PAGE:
Perhaps a better phrasing would be: “...she was both mindful of her inability to escape social life, as well as the potential of being given away in marriage.” I think that sounds better, but not by much.

That despite being the only heir available to inherit her childhood estate, she would be unable to legitimately run the plantation and would need a husband to give his name to the business.


This is not a complete sentence. If you omit the first word, yes, it becomes a full sentence, and really neat at that, but not exactly smooth flowing in context, so you might want to consider changing some things around here.
A husband posing enough sentiment to run the plantation as a farce to hide the true intent: using it as a place to give minorities a free ticket into the new world of proclaimed liberty.


This sentence is awkward and not flowy with the rest. “...the true intent..” should be “...their true intent...” or “...her true intent...” However, this should be considered more of a writing style incongruency than as a grammatical problem.

Aside from this, she had been formerly content with a future as a spinster living out her inheritance.


“formerly” content? Aside from this and formerly do not mix well. I would suggest omitting formerly entirely. “had been” already implies a past.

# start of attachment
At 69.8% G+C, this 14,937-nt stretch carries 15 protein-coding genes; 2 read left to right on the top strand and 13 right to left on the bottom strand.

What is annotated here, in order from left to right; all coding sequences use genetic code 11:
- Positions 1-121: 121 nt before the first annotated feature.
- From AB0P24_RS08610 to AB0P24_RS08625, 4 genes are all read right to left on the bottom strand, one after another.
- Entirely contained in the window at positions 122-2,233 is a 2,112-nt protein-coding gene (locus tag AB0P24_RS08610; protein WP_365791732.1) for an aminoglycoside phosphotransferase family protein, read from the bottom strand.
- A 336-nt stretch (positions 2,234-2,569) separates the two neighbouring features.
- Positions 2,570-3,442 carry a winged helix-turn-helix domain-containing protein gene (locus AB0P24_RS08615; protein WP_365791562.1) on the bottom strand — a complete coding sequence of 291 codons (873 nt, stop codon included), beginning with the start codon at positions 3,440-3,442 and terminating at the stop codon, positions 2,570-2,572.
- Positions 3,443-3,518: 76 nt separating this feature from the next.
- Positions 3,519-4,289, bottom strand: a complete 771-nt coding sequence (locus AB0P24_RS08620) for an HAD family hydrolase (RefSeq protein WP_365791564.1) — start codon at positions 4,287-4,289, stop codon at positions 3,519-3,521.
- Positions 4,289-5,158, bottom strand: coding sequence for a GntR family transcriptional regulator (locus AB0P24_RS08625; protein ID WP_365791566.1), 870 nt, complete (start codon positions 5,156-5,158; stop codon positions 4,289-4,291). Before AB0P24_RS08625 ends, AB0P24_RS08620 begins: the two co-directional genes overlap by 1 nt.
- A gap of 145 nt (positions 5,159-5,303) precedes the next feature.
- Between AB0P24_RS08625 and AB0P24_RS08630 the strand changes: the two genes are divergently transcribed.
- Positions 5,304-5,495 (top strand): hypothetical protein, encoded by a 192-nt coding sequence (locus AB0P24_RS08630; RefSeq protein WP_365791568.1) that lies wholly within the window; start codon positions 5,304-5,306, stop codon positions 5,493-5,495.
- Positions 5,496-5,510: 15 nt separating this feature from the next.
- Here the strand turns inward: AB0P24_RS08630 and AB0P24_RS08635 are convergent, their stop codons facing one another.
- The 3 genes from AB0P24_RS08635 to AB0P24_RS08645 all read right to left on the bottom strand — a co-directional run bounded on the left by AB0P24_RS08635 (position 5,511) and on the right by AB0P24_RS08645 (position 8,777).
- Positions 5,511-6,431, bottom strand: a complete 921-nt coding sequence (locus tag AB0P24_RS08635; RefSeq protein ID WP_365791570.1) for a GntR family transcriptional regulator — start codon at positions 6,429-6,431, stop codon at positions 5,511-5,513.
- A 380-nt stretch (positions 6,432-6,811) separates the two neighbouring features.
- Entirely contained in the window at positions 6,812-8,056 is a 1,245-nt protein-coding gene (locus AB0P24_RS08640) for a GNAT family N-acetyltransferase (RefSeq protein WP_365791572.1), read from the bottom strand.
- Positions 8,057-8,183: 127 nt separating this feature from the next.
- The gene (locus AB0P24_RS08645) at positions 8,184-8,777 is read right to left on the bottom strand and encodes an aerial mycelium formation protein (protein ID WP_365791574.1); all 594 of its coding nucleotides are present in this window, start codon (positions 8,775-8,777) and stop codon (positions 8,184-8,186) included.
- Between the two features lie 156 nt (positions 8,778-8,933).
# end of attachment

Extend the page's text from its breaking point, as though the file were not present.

that his manners falter by his continued delay in arriving.


Try to keep to the same tense. This should be “faltered.”

The gentleman would never seek her at home, but when chanced upon each other in public, such as a ball, he would give her brief moments without his presence.


This caused another of my “huh?” moments. How could they meet and “he,” ostentatiously Mr. Talwin, give her brief moments “without” his presence. Shouldn’t this be “of”? I really don’t know what to make of this sentence.

mindful not to itch her head in an attempt to alleviate the pain of several hair pins irritating her scalp


“itch” here is the incorrect word. itch is a desire, so to be mindful not to “itch” is awkward. Also, pain alleviates itch, not the other way around!

Phoebe took in a breath after hearing the conversation beginning behind her.


This sentence quite frankly is awkward too! I know this is a historical-fictional work and that you want your language to reflect that style. However, you still must take care to be as concise as possible, while still keeping the style, which I know from my own reading to be pretty long-winded. Here “took” can be replaced by a more powerful word, like “drew,” also “deep” before breath, or some other adjective, would be great! To make Phoebe aware that the conversation is just beginning makes the sentence bulky. I would suggest the following as replacement! “Phoebe drew in a sharp breath at that question.” That sounds much more concise, doesn’t it?

reassured the colonel against his claim that he spoke too much

I think here the form “reassuring” suits the sentence much better!

to join the group taken with the person they truly wished to speak with.

The repetition of “with” makes the sentence less readable.

Mr. Talwin delivered the sentence while his eyes caught Phoebe's eye.